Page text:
The works on view at Arte no es Vida: Actions by Artists of the Americas, 1960s – 2000 at El Museo del Barrio are fleeting and temporal. This landmark exhibition is a long-overdue tribute to the amazing and culturally significant performances that have taken place by artists in Latin America and the U.S. for over the last 40 years.Curated by Deborah Cullen, Arte no es Vida presents four decades of performance art through documentary photos, video, artist notes and manifestos, tape recordings and various other objects – the gathering of which was a daunting and exhilarating task. This endeavor has been recognized by the exhibition’s receipt of the 2006 Emily Hall Tremaine Exhibition Award.
Arte no es Vida is divided into approximately 15 themes that are arranged chronologically from the 1960’s to the year 2000. So as not to take away from El Museo’s hard work; I wish to only draw your attention to a few of the most touching, shocking, appalling, and simultaneously fascinating works on display. One such piece is Cildo Meireles’ “Tiradentes: Totem Monument to the Political Prisoner.” One might almost miss it since it is only represented by a small arrangement of 4 x 6 inch black and white photos. These photos document the act in which Meireles tied ten live hens to a vertical wooden stake topped with a clinical thermometer. Once tied, Meireles poured gasoline onto the hens and proceeded to set them on fire. Before we call PETA to protest outside the doors of El Museo, one must note the context of most of these performative actions. Burning these hens alive served as a brutal ritualistic reference to the tortures and deaths of political prisoners in Brazil during the 1960’s and 70’s.
Due to the volatile environments in which many of these artists were living, a large amount of the works in Arte no es Vida are emotionally onerous, confrontational, and satiated with political overtones. As a result, artists like Cildo Meireles were compelled at times to perform such extreme acts. On the other hand, other artists preferred to concentrate their energy on works that call out to the ephemeral and the sensorial. Perhaps with intentions to inspire more unity and understanding, Lygia Clark fabricated objects and clothing that gave way to unique and usually shared multisensorial experiences. In “O eu e o tu” (“The I and the You”) from 1967, the artist would have participants put on full body suits, allowing each person to experiment with the other’s gender through searching, touching, and groping the pockets and compartments of the suit. The artwork lies within the repulsions, curiosities, and challenged preconceptions that the suit provides.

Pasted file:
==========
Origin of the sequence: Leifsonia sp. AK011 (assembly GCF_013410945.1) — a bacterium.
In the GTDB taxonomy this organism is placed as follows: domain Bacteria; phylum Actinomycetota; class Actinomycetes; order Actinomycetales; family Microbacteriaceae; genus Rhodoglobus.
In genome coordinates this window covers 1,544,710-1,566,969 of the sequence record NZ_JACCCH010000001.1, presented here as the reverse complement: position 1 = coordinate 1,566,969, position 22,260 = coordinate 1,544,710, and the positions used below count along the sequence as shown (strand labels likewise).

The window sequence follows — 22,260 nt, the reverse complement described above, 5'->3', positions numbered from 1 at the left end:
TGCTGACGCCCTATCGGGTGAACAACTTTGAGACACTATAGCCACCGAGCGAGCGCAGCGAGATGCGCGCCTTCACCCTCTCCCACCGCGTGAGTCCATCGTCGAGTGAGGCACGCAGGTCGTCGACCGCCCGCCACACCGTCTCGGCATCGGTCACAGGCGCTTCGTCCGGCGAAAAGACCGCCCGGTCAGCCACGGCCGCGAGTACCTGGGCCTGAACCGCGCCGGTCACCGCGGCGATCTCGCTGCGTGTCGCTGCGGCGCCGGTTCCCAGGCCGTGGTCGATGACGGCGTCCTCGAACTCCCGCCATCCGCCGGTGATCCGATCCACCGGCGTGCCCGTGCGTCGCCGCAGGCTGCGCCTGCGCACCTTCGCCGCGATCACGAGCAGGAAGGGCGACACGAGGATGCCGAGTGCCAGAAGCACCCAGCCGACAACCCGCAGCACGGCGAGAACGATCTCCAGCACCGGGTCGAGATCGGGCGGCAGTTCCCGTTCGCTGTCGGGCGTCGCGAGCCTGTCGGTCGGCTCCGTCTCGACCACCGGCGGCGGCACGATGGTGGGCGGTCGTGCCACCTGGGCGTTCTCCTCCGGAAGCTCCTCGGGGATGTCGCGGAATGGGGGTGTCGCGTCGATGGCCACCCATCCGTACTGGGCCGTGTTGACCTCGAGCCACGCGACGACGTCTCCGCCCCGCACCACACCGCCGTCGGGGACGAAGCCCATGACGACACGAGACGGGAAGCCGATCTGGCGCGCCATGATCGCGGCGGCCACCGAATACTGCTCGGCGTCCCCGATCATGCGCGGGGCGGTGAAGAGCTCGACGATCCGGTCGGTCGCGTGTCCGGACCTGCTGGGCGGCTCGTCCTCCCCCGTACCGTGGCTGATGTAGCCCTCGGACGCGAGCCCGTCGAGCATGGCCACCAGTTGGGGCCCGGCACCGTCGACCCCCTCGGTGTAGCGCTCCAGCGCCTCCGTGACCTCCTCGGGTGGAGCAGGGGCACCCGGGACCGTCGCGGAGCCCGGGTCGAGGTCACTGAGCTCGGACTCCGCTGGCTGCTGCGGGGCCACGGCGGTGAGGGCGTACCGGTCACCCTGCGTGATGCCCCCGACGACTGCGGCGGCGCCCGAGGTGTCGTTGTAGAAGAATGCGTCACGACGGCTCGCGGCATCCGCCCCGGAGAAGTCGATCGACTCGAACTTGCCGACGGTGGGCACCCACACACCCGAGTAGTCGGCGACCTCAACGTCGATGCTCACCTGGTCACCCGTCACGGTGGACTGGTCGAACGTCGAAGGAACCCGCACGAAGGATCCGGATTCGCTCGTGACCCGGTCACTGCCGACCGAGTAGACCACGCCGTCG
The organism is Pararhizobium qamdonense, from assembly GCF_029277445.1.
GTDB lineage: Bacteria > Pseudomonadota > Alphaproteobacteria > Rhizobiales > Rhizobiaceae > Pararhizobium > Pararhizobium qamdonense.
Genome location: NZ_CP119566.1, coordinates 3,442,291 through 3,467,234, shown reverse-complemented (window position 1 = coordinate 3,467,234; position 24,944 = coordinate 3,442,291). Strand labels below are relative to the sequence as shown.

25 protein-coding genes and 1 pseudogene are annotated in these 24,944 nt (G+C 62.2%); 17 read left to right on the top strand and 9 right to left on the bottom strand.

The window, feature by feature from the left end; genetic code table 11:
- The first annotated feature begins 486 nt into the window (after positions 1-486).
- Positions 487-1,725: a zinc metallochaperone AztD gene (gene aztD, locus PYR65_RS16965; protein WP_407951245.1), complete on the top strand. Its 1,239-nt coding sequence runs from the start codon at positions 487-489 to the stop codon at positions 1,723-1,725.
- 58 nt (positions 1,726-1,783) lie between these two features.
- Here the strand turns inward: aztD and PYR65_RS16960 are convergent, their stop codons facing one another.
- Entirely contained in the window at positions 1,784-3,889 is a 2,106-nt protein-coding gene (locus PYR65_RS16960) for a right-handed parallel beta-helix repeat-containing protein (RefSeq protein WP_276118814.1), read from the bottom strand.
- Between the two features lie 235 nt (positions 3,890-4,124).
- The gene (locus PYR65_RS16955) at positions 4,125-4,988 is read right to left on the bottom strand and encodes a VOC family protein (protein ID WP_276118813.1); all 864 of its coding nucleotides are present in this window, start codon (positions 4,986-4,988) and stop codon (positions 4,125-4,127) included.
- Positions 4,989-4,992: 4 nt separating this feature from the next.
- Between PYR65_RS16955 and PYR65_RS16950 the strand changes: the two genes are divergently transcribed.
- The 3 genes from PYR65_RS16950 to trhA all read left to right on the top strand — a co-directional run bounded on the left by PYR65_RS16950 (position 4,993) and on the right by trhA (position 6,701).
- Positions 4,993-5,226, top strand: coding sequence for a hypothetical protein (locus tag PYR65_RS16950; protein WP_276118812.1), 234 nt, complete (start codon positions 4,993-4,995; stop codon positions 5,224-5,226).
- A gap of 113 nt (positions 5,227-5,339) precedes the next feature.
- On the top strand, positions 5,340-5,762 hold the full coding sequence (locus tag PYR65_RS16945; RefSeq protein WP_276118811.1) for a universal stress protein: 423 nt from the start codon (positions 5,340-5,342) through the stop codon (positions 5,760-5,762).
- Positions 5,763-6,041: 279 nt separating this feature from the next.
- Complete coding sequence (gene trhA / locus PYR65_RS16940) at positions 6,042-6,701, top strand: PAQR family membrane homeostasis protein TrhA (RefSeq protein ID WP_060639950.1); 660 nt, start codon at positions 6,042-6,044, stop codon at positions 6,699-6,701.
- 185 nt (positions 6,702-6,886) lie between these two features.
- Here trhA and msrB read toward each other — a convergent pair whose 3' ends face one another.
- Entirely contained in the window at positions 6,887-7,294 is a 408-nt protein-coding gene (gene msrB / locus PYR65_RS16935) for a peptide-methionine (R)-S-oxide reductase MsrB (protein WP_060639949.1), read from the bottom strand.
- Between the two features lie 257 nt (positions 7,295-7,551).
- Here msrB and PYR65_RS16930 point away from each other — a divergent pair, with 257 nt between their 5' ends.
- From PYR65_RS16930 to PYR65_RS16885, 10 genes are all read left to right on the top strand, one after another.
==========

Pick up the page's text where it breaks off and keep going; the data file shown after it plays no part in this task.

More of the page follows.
Other works in the exhibition deal with issues on a more public level. In 1983 Buenos Aires, Marta Minujín constructed “Panteón de libros,” a large-scale monument made entirely of books banned by the government. Minujín later invited the public to dismantle the monument upon its completion. In a subversive act, Minujín essentially distributed blacklisted books to the Argentinean community, drawing attention to the censorship to which they were subjected.
The artists in Arte no es Vida have contributed greatly to the world of performance art; the exhibition itself is a pivotal moment in the study of performance art in the Americas and its placement in art history. On view until May 18, 2008, everyone has a chance to experience Deborah Cullen and El Museo del Barrio’s fruitful endeavor.
“Instant Mural”, 1974 (photo by Harry Gamboa)
Daniel Joseph Martínez
“Museum Tags: Second Movement (Overture) Or Overture Con Claque – Overture with Hired Members,” 1993
Colectivo Sociedad Civil
“Lava la Bandera (Wash the Flag),” 2000
“El Partnenón de Libros/Homenaje a la Democracia,” 1983